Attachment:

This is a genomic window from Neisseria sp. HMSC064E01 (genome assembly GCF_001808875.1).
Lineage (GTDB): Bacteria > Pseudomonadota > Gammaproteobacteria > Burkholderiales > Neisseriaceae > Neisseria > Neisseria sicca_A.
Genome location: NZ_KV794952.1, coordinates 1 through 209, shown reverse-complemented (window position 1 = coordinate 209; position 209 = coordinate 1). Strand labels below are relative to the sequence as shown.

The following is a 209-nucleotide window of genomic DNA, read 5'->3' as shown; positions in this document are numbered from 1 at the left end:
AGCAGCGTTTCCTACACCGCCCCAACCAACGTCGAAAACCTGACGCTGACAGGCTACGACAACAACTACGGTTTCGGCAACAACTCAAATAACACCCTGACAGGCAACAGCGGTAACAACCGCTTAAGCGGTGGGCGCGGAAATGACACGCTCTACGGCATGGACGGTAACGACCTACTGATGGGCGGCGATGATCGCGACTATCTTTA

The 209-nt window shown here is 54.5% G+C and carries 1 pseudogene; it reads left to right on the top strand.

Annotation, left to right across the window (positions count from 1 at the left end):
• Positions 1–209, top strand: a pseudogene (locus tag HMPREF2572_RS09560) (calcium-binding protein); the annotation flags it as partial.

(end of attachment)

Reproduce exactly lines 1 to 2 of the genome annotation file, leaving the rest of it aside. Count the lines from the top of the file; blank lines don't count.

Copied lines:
This is a genomic window from Neisseria sp. HMSC064E01 (genome assembly GCF_001808875.1).
Lineage (GTDB): Bacteria > Pseudomonadota > Gammaproteobacteria > Burkholderiales > Neisseriaceae > Neisseria > Neisseria sicca_A.